Why are my cat's pupils vertical slits whereas a lion's pupils are round?

I'd like to introduce you to my family cat, Harley (pictured below). Despite being a grumpy, old sod most of the time, he reluctantly agreed to take part in my next demonstration.

If you look closely at his eyes, you will notice that the pupils are shaped like vertical slits. Compare this with the eyes of a big cat, like the lion pictured above, and you can see that their pupils are round and circular in shape.

The vertical pupils on your household moggie create an increased depth of field on vertical contours. This means that when the cat focuses on a object, vertical things like blades of grass in front of, or behind, that object stay in focus more than horizontal things do.

This allows your cat to precisely determine how close or far away this object (or prey) is, and therefore ambush it with far greater accuracy. If you are a predator that is low to the ground and hunting a small target in long grass then you can imagine this is a super benefit to have.

Lions, on the other hand, stand almost a metre taller than old Harley and can therefore see over the tops of the grass. They are also typically hunting much larger targets and do not need to get quite as close to their prey before they ambush. If they make an error in their strike, they often make up for it by using their speed and muscle strength in pursuit of their prey.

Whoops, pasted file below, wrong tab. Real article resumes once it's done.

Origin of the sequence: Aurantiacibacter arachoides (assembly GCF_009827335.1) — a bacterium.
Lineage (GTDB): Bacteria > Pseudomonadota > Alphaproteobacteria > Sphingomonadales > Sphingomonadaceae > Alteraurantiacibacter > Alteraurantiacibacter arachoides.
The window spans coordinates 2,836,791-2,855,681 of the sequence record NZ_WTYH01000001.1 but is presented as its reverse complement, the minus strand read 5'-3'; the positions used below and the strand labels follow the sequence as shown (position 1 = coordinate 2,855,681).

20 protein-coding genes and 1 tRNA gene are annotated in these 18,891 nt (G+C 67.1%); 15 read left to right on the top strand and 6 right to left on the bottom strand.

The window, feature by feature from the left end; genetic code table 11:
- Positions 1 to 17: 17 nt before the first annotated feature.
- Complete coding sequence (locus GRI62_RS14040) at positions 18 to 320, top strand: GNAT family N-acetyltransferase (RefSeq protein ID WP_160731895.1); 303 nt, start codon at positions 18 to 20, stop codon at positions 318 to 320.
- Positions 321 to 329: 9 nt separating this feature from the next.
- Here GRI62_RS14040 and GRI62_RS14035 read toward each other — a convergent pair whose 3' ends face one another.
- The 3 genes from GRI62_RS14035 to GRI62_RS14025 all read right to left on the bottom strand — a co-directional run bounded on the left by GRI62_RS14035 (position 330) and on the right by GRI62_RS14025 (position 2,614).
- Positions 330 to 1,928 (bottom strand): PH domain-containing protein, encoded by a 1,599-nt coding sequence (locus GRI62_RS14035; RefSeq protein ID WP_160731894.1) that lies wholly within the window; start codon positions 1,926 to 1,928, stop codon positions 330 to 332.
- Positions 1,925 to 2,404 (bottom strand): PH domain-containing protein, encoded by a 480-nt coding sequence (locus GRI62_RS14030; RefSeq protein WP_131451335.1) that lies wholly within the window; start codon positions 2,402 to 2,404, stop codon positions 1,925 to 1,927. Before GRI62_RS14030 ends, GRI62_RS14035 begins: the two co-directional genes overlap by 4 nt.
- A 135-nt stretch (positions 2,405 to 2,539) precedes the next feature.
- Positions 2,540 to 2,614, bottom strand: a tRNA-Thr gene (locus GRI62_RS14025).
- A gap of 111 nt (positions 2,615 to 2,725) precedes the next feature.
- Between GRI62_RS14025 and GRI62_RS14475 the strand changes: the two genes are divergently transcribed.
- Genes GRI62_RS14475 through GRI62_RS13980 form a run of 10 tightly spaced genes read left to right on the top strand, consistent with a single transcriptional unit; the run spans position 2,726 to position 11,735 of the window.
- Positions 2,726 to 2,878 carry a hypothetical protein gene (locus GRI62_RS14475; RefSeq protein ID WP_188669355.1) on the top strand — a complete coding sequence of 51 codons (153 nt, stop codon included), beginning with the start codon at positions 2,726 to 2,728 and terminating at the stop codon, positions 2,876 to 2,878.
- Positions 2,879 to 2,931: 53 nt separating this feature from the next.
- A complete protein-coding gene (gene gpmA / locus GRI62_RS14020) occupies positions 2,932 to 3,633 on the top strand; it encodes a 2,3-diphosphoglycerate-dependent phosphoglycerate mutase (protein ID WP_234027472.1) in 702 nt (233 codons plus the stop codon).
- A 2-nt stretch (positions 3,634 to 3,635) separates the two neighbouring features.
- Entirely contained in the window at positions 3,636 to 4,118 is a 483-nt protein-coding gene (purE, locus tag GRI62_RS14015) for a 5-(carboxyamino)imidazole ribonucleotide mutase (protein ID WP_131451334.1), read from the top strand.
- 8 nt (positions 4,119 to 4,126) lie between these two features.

Other predators that have round pupils are leopards, hyenas and wild dogs. All of these carnivores are known as "active foragers", or those who chase down their prey. It is true that lions and leopards often employ ambush tactics while hunting, but this usually acts to close the gap between them and their prey before a pursuit takes place, therefore increasing their chance of success.

So, what about their prey?

Those animals who are further down the food chain need to give themselves the best possible chance of surviving a potential ambush. For humans, with eyes on the front of our heads, our field of view is about 180 degrees. Prey species have eyes that are positioned on the sides of their heads, giving them an impressive 290 degree field of view and helping them to spot danger that may be sneaking up behind them.

Although it is sometimes difficult to tell, these animals also often have horizontal pupils. And yes, you guessed it - this has the same effect as the vertical pupils of a house cat but this time on a horizontal contour. Amazingly, when the animal drops its head to the ground to graze (like the bushbuck pictured above), the eyes swivel in their sockets so that the pupil remains parallel to the ground. This allows them to retain a clear picture of their surroundings and spot potential danger.

So, just by looking closely at an animal's eye, you can tell a lot about whether an animal is the hunter or the hunted, how tall it stands and what lifestyle it may lead. We may never know exactly what the world looks like to these wonderful animals, but it is certainly mind-boggling to think about!

 

Article written by Elly Gearing with photos courtesy of Nerise Bekker and Elly Gearing.